In the state of Texas, the accused usually realize they need a criminal defense attorney after they have been arrested and placed in the county detention center or jail where it takes 8‐12 hours to be processed. Here’s what the process looks like:
- Bond: The magistrate states the allegations in the case and sets a bond amount to ensure that the defendant appears on their court dates and resolves their case. Once the case is resolved the court returns the bond. Depending on the severity of the crime, the defendant may be released with a Personal Recognizance Bond or a Cash Bond.
- Arraignment: In the arraignment hearing, the defendant is formally read the charge, is able to correct any misspelling of their name and enters a pleading such as Guilty, Not Guilty, or No Contest. If the pleading is Not Guilty, then the court will usually set a pre‐trial docket where the defense attorney will be able to conference and exchange evidence with the State in order to prepare a proper defense. Practically, the Arraignment date is used as an opportunity for the defense to make contact with the Prosecutor and request any evidence at hand.
- Pretrial and Motion Practice: This is where the saying “the squeaky wheel gets the grease” is resoundingly true. If the defense attorney does not request, petition, or essentially ask for something, neither the court nor the state will generally provide it. If we feel as though the evidence used against the defendant was obtained in violation of their constitutional rights, we may want to have a suppression hearing where we would question the procedure, method, or reason for the acquisition of the incriminating evidence that has raised the charges at hand.
- Pretrial Diversion (PTD) / Pretrial Intervention (PTI) / Deferred Adjudication: This is an agreement where either through the recommendation of the State or the court itself, the defendant has the opportunity to resolve their case promptly with favorable terms and dismissal upon successful completion of the terms. However, if the defendant fails to complete any of the requirements of community supervision, the State may issue a Motion to Adjudicate Guilt (MTA) and the defendant is exposed to the full range of punishment of their underlying crime. At this hearing, the State must prove by clear and convincing evidence (low standard of proof) that the defendant failed to complete the terms of their deferred adjudication. The State’s evidence is often testimony from the probation officer and any documentation to support their case.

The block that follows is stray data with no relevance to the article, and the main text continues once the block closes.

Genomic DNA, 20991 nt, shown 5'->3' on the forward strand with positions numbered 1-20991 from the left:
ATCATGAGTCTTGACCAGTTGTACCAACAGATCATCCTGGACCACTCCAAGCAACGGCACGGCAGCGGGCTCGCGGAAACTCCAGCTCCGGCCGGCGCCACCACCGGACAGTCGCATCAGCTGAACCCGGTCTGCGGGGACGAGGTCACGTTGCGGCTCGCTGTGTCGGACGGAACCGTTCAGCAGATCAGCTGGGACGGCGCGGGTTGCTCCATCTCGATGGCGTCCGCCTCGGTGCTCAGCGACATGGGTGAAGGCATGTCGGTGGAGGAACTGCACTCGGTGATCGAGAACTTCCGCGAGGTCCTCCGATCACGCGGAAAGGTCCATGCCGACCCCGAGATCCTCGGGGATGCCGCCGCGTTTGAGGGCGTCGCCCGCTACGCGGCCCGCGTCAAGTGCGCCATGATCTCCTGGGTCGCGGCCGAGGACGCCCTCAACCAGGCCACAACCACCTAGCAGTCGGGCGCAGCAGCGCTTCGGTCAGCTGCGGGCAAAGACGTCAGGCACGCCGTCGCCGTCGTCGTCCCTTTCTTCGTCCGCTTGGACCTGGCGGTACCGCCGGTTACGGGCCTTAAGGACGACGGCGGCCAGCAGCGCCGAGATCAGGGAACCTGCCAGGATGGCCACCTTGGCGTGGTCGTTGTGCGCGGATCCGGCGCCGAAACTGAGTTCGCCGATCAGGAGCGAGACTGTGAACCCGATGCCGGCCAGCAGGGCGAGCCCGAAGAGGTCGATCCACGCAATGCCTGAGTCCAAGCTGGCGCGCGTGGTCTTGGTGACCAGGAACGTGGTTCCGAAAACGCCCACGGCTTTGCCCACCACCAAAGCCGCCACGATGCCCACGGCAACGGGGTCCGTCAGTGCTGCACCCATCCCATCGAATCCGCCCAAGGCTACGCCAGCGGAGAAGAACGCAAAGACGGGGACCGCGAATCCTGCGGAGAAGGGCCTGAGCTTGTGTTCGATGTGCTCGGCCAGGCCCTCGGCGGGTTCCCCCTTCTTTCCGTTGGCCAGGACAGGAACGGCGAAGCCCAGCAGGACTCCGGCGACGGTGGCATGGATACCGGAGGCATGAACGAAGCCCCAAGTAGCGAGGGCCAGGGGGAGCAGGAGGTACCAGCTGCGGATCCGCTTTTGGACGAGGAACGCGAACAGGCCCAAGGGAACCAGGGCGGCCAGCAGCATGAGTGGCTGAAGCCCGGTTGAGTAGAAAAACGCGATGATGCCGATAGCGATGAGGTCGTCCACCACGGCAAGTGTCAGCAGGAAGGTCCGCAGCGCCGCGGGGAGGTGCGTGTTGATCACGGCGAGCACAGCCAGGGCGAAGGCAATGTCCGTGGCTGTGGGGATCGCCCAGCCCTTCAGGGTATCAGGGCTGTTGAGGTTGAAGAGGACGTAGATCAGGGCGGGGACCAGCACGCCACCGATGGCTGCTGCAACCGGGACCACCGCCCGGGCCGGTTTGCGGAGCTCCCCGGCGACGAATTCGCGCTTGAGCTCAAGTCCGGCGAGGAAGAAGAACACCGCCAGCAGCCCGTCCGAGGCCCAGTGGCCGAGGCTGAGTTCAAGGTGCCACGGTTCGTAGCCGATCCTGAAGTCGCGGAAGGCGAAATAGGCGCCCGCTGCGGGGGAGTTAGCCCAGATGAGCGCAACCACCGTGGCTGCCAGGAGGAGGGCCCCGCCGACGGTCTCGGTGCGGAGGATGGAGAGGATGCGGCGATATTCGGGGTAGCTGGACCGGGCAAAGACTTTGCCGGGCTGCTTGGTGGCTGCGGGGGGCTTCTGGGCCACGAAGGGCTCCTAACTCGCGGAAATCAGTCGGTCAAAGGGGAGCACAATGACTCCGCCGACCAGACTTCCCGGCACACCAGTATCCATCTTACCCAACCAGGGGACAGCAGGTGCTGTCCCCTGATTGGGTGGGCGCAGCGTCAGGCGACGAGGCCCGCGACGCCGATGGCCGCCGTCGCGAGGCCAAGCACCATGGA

- Straight Probation: This is an agreement where either through the recommendation of the State or the court itself, the defendant has the opportunity have their case resolved and closed without having to do any jail time (or perhaps jail on the weekends). Furthermore, the agreement creates a limit as to the range of punishments should they fail any terms of their community supervision. The downside is that there will ultimately be a conviction on the defendant’s record. Depending on the facts of the case and the needs of the client, this may be the best option.
- Motion to Revoke (MTRP): A Motion to Revoke Probation (MTRP) is typically filed when the terms and conditions of probation have been violated and the probation officer reports the violation to the District Attorney’s office. After the MTRP is filed with the court, a warrant is issued for arrest. Depending on the underlying nature of the offense and type of probation violation, a bond may or may not be set. Once the warrant has been executed, a court appearance is set to try to resolve the case. At this point, probation revocation is extremely likely and an experienced criminal defense attorney is required to ensure the best possible outcome.